It just ain't easy being a hip and trendy preacher these days.
Chris Seay, head of Houston's Ecclesia Church, is once again roiling the neighborhood. Awhile back, it was the elderly and conservative congregation of West End Baptist (see Hair Balls, June 30, 2005); now it's Montrose that's up in arms.
Residents around the Ecclesia facility (near Taft and Fairview) have been furiously e-mailing, meeting and organizing to fight against a rumored "gay recovery" facility for male hustlers that Ecclesia is alleged to be planning.
"People are amazingly up in arms about this," resident Joe Vodvarka says.
Ecclesia is expanding and will give some space to a church group called Emmaus. Links on Emmaus's home page go to gay-recovery programs.
Seay, however, says the Houston branch of the Emmaus group has recently broken off from the chapter with that home page. "I have gone to the Houston group and asked them specifically, after all these rumors started, 'Are you doing any gay-recovery programs?' and they said no...We [Ecclesia] are definitely not starting any gay-recovery programs. We hate that stuff."
(Then again, Seay once told Mother Jones magazine that, while he condemns homosexuality, "It is no different than sleeping around or chronic masturbation." In fact, it's no fun being gay without sleeping around and chronic masturbation, he somehow didn't go on to say.)
The new facility will offer room for Emmaus to "get men hustling off the streets," he says, but it is not a halfway house. Visitors will only stay briefly, he says.
Seay has been meeting with residents, but not everyone has been mollified. The break between Emmaus in Houston and the main group only happened, they say, after rumors began circulating.
"I find that highly suspect," Vodvarka says.
Contributing to the hard feelings on the messageboards is the fact that Ecclesia holds itself out as being different from establishment churches.
"It's not like they are First Baptist — love 'em or hate 'em, you know exactly WHAT they are and why they would be in the neighborhood," wrote one resident. "This...this seems dishonest and creepy."
Seay is still holding out hope things will settle down.
"It's fascinating how rumors can work on e-mail," he says. "A gay-recovery program is the last thing we want anyone believing we're doing."
Texas Observer recently took a look at the Houston Police Department's method of handling family-violence calls and came away decidedly unimpressed.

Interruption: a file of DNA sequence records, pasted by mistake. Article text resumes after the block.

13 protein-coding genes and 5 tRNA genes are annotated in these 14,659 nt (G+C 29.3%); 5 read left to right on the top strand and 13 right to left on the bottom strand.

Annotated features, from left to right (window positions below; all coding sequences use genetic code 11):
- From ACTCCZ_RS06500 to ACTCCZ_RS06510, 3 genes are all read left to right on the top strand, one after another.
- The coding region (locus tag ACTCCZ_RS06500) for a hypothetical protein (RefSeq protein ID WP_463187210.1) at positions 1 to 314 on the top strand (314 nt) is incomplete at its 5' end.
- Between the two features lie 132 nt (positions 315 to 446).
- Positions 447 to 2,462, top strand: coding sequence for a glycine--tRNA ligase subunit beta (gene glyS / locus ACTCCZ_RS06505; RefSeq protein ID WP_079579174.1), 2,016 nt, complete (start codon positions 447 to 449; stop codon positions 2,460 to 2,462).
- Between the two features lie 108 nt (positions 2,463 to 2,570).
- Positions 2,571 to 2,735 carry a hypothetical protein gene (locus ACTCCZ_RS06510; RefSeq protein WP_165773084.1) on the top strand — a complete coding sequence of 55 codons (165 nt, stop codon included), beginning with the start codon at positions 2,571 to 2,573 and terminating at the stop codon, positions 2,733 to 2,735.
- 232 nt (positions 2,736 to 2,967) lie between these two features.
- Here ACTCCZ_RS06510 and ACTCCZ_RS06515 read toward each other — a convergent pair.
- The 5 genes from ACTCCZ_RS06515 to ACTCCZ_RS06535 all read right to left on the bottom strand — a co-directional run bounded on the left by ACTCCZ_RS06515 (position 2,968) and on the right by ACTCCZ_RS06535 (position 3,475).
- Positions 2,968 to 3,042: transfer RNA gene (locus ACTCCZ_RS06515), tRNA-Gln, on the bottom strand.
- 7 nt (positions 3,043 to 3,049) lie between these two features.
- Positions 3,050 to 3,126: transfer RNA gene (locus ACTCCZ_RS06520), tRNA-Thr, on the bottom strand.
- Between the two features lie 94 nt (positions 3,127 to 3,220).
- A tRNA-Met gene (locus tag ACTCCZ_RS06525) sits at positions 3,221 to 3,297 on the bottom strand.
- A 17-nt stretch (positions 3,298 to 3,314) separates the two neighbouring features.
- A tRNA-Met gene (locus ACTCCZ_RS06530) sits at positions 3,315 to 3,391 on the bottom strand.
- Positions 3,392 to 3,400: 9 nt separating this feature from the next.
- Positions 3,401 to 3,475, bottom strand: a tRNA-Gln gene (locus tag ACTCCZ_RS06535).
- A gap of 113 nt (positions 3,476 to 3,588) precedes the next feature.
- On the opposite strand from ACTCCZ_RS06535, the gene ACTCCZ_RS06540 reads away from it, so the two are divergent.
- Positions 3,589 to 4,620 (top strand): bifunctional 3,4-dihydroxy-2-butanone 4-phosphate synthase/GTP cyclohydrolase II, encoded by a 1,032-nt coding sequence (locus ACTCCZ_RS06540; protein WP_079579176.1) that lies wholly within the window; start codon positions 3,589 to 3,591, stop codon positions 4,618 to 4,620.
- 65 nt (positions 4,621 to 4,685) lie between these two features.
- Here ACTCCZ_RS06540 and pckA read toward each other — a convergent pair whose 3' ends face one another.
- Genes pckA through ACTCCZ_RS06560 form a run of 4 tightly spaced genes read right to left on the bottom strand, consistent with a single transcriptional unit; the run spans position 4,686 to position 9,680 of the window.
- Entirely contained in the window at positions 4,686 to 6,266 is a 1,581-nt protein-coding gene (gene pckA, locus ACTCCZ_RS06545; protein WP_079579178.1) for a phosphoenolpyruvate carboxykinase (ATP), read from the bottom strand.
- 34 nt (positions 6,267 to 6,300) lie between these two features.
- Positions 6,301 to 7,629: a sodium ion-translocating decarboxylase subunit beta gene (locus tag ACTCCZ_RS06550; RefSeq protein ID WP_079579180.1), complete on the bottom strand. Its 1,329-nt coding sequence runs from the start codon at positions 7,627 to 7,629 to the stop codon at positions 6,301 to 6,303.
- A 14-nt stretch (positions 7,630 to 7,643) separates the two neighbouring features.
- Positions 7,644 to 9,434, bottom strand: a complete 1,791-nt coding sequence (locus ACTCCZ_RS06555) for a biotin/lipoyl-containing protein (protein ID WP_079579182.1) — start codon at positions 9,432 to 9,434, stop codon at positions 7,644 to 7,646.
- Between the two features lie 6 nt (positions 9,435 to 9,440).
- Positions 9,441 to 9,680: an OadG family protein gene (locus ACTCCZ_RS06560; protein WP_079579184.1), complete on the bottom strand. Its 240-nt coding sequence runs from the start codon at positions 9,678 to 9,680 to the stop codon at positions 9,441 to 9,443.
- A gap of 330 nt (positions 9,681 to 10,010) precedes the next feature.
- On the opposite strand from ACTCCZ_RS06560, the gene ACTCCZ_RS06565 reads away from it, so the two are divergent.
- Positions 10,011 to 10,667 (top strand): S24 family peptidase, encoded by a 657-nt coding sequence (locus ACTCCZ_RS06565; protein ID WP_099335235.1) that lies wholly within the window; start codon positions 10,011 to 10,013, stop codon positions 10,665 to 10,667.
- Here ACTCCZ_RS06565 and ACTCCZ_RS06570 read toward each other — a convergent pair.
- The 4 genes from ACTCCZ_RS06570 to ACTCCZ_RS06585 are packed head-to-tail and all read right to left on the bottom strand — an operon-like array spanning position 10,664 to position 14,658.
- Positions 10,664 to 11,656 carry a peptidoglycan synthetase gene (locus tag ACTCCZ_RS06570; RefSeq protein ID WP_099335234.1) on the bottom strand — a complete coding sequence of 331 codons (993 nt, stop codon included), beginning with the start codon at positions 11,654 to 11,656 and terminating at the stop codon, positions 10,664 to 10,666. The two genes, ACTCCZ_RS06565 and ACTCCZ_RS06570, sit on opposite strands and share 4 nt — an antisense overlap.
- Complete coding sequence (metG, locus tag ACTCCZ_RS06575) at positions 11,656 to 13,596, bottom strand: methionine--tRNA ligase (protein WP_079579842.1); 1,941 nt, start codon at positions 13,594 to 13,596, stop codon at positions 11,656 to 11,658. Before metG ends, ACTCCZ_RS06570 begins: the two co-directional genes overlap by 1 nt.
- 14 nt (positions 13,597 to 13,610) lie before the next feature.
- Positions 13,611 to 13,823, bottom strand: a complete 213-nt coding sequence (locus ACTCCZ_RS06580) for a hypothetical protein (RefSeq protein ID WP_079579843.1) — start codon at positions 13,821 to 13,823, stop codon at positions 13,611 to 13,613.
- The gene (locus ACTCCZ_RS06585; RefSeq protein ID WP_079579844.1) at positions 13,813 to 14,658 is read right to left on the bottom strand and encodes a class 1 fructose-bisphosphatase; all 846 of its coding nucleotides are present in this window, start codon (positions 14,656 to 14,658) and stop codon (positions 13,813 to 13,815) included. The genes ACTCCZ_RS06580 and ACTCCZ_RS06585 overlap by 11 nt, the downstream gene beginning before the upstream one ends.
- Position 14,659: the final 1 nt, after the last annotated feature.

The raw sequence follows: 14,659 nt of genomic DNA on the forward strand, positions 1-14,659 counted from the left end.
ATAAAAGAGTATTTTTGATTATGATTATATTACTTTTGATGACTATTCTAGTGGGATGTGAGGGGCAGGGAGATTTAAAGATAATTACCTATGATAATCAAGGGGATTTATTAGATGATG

HPD officers, TO said, are not required — as officers in other agencies often are — to seek arrest warrants for alleged abusers who have fled the scene. Instead they just tell the victims to, essentially, be careful out there.
HPD Chief Harold Hurtt, who loudly proclaims domestic violence to be a priority, wouldn't talk with TO or with us, and the office of Mayor White — another loud proclaimer of the priority of fighting domestic violence — referred us to HPD.
Spokesman Bruce Williams, a 25-year vet of the force, says there's no need to require officers to seek warrants because officers will do it if the situation warrants.
"It's not possible to write common sense into policy for every decision an officer makes," he says.
And if statistics show that HPD issues such warrants far less often than, say, the Harris County Sheriff's Department?
"Statistics can be very, very unreliable," Williams says. "There are a lot of variables, especially if you are just comparing us to one other agency."
HPD, of course, is fighting an officer shortage, and Williams says the department "would love to have more people" working on domestic-violence cases.
But until that's solved, domestic-violence victims, you'll just have to feel safe trusting in the common sense of HPD officers. The ones who eventually show up, that is.
You've served in Congress, you're outraising your primary opponent by a large margin and you can't get no love — what's a DraculaCunt to do?
Shelley Sekula Gibbs — who will be forever known in some Internet circles as DraculaCunt after officials deemed that name was acceptable as a write-in vote for her — is still paying the price for her (very) brief Congressional stint.
Her time in office as a U.S. Rep could be measured in weeks, but resulted in entertaining battles with staffers and colleagues. Now, in a runoff for a full term against Navy vet Peter Olson, those colleagues are turning on her.
A dozen GOP House members from Texas have sent out a letter endorsing Olson.
Sekula Gibbs countered with a statement saying the endorsements were proof Olson, a former Congressional staffer, was "a Washington insider."
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Still, that's gotta hurt.
At least this time around she doesn't have to worry about any embarrassing write-in nicknames.
Borris, We Hardly Knew Ye
State Rep. Borris Miles was defeated in his attempt to win a second term in the Legislature, but he is leaving behind a marvelous legacy. A legacy which includes two gun-toting incidents, an alleged forced kiss on a woman and an overall fun approach to elective office. It is a legacy that is up there with the greats.